TU Darmstadt / ULB / TUprints

Measurement, Prediction, and Control of Individual Heart Rate Responses to Exercise — Basics and Options for Wearable Devices

Ludwig, Melanie ; Hoffmann, Katrin ; Endler, Stefan ; Asteroth, Alexander ; Wiemeyer, Josef (2024)
Measurement, Prediction, and Control of Individual Heart Rate Responses to Exercise — Basics and Options for Wearable Devices.
In: Frontiers in Physiology, 2018, 9
doi: 10.26083/tuprints-00016219
Article, Secondary publication, Publisher's Version

Copyright Information: CC BY 4.0 International - Creative Commons, Attribution.

Download (633kB) | Preview
Item Type: Article
Type of entry: Secondary publication
Title: Measurement, Prediction, and Control of Individual Heart Rate Responses to Exercise — Basics and Options for Wearable Devices
Language: English
Date: 8 March 2024
Place of Publication: Darmstadt
Year of primary publication: 25 June 2018
Place of primary publication: Lausanne
Publisher: Frontiers Media S.A.
Journal or Publication Title: Frontiers in Physiology
Volume of the journal: 9
Collation: 15 Seiten
DOI: 10.26083/tuprints-00016219
Corresponding Links:
Origin: Secondary publication DeepGreen

The use of wearable devices or "wearables" in the physical activity domain has been increasing in the last years. These devices are used as training tools providing the user with detailed information about individual physiological responses and feedback to the physical training process. Advantages in sensor technology, miniaturization, energy consumption and processing power increased the usability of these wearables. Furthermore, available sensor technologies must be reliable, valid, and usable. Considering the variety of the existing sensors not all of them are suitable to be integrated in wearables. The application and development of wearables has to consider the characteristics of the physical training process to improve the effectiveness and efficiency as training tools. During physical training, it is essential to elicit individual optimal strain to evoke the desired adjustments to training. One important goal is to neither overstrain nor under challenge the user. Many wearables use heart rate as indicator for this individual strain. However, due to a variety of internal and external influencing factors, heart rate kinetics are highly variable making it difficult to control the stress eliciting individually optimal strain. For optimal training control it is essential to model and predict individual responses and adapt the external stress if necessary. Basis for this modeling is the valid and reliable recording of these individual responses. Depending on the heart rate kinetics and the obtained physiological data, different models and techniques are available that can be used for strain or training control. Aim of this review is to give an overview of measurement, prediction, and control of individual heart rate responses. Therefore, available sensor technologies measuring the individual heart rate responses are analyzed and approaches to model and predict these individual responses discussed. Additionally, the feasibility for wearables is analyzed.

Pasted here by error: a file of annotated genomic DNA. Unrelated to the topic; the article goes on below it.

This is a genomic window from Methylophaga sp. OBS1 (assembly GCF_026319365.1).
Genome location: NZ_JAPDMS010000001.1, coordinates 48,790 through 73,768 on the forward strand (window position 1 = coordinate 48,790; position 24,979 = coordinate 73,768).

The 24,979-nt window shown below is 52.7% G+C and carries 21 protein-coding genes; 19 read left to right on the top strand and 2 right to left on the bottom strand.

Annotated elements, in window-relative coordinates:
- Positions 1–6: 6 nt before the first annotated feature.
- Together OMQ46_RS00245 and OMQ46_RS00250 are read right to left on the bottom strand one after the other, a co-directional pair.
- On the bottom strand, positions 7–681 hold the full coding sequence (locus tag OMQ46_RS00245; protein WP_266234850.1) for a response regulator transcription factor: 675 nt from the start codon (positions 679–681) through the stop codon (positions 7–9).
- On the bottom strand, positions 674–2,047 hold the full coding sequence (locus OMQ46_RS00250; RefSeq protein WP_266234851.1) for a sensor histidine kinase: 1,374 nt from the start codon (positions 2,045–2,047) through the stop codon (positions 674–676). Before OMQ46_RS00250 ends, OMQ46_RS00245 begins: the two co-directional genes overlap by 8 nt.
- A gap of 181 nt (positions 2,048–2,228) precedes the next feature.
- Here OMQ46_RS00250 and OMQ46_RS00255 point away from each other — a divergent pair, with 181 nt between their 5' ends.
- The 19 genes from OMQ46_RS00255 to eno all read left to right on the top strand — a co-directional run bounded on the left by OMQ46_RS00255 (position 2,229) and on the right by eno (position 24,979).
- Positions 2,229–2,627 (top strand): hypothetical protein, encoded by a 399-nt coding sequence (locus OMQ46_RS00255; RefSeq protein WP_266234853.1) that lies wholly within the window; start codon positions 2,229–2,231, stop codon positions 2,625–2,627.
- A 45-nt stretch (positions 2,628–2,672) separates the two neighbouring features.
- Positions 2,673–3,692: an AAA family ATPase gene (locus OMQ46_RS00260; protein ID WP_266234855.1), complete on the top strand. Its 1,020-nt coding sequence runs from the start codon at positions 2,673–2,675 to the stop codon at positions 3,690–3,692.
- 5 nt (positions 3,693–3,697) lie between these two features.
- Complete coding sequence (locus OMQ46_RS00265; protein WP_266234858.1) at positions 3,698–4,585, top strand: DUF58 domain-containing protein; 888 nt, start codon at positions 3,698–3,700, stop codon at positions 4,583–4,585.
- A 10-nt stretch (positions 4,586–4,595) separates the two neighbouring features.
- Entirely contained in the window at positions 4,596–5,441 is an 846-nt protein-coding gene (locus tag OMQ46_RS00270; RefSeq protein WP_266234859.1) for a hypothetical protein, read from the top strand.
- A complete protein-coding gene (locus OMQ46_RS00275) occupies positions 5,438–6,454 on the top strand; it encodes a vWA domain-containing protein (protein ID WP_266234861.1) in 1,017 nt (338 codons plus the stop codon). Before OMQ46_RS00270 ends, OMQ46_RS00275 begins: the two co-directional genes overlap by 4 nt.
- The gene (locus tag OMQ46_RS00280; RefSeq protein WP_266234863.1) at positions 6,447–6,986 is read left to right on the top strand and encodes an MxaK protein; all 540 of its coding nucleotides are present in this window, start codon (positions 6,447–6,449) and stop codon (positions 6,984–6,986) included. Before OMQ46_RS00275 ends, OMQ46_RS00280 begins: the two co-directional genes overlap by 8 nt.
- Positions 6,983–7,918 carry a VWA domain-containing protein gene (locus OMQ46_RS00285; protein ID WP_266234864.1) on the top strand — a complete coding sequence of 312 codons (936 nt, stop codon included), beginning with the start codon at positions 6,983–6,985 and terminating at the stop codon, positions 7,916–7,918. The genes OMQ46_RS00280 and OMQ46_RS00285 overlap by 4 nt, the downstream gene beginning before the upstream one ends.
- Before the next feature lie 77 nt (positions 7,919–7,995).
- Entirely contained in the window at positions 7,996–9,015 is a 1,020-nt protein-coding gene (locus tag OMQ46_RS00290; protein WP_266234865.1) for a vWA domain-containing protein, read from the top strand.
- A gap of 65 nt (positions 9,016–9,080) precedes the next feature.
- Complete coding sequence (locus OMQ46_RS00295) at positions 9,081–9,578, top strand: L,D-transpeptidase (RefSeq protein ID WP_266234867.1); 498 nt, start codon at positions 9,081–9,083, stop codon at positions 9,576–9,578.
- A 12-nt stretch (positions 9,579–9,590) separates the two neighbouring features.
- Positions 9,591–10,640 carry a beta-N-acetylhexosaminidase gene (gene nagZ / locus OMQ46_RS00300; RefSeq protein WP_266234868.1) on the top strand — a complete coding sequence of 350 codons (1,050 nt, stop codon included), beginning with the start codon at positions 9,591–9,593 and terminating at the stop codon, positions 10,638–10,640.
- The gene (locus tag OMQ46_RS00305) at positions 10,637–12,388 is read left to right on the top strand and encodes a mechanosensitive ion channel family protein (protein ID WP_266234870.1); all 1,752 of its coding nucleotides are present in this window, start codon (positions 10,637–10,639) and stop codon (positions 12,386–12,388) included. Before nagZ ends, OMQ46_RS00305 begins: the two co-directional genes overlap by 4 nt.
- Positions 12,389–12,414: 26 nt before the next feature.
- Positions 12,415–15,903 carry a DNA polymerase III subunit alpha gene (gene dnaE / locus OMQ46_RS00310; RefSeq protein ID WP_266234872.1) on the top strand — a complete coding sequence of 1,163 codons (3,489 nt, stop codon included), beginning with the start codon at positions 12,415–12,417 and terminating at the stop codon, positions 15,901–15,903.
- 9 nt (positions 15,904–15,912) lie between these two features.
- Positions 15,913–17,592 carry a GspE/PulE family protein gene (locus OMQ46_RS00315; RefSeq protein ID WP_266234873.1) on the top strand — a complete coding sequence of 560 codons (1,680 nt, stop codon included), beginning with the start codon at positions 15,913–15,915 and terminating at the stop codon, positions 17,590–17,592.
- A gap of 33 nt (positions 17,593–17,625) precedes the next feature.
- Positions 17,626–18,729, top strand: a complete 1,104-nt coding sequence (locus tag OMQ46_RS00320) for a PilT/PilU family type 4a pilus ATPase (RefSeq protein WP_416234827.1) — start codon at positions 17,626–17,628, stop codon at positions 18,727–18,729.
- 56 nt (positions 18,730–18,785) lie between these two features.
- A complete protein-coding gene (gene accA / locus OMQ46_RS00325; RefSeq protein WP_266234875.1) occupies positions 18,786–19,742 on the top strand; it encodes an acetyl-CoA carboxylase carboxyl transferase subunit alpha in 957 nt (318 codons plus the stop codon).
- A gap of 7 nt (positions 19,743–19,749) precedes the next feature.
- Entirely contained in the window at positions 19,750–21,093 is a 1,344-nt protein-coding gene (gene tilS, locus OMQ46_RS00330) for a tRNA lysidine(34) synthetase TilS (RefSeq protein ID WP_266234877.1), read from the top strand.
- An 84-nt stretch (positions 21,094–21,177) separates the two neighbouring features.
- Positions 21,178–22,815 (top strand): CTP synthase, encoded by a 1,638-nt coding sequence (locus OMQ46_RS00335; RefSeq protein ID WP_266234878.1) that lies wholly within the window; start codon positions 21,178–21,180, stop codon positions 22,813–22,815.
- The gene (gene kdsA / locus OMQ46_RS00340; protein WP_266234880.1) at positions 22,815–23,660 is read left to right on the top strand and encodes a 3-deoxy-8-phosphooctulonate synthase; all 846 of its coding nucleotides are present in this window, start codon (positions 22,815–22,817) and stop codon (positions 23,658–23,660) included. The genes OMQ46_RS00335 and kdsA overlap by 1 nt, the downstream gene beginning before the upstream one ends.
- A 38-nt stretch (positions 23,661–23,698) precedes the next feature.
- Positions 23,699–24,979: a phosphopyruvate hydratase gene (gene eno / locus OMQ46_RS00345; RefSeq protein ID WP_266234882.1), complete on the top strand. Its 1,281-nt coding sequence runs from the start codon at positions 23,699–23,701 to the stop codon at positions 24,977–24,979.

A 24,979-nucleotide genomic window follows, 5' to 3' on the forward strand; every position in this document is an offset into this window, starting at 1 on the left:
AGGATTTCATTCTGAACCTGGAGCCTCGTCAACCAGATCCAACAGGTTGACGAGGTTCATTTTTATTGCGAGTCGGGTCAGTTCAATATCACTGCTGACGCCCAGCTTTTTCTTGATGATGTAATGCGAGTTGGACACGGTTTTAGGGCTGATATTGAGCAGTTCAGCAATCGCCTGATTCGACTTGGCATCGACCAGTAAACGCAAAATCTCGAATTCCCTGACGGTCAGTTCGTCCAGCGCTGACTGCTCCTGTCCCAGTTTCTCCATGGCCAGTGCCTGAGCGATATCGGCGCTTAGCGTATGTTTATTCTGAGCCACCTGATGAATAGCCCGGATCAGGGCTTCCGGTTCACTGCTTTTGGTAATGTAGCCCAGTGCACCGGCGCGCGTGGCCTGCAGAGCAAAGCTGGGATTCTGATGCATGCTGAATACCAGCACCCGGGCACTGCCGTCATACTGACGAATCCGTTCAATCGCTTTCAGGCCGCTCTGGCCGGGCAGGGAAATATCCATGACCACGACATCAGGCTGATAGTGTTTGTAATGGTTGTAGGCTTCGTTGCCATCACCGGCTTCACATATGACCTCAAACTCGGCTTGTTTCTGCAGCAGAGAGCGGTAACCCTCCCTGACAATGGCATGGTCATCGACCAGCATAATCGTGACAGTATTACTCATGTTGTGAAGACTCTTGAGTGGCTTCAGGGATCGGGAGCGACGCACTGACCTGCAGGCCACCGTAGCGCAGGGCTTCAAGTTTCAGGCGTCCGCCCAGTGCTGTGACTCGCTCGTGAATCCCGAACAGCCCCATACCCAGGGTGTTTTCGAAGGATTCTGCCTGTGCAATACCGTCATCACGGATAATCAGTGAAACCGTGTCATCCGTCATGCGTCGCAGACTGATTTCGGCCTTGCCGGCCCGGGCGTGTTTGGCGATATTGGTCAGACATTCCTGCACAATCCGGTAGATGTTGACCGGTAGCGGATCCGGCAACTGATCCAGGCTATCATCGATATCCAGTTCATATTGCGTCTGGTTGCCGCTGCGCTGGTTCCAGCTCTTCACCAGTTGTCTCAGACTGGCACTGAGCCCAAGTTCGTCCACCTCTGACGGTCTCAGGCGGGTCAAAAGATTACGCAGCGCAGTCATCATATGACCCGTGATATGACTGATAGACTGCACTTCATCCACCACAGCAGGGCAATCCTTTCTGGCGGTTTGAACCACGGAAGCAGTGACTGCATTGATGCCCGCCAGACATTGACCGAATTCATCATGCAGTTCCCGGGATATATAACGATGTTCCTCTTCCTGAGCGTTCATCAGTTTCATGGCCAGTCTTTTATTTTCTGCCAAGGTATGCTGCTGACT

Uncontrolled Keywords: wearable sensors, heart rate modeling, heart rate control, heart rate prediction, phenomenological approaches, training monitoring, load control
Identification Number: Artikel-ID: 778
Status: Publisher's Version
URN: urn:nbn:de:tuda-tuprints-162198
Additional Information:

This article is part of the Research Topic: Wearable Sensor Technology for Monitoring Training Load and Health in the Athletic Population

Specialty section: This article was submitted to Exercise Physiology, a section of the journal Frontiers in Physiology

Classification DDC: 000 Generalities, computers, information > 004 Computer science
600 Technology, medicine, applied sciences > 610 Medicine and health
700 Arts and recreation > 796 Sports
Divisions: 03 Department of Human Sciences > Institut für Sportwissenschaft > Sportinformatik
Date Deposited: 08 Mar 2024 13:10
Last Modified: 30 Apr 2024 15:12
SWORD Depositor: Deep Green
URI: https://tuprints.ulb.tu-darmstadt.de/id/eprint/16219
PPN: 517683091
Actions (login required)
View Item View Item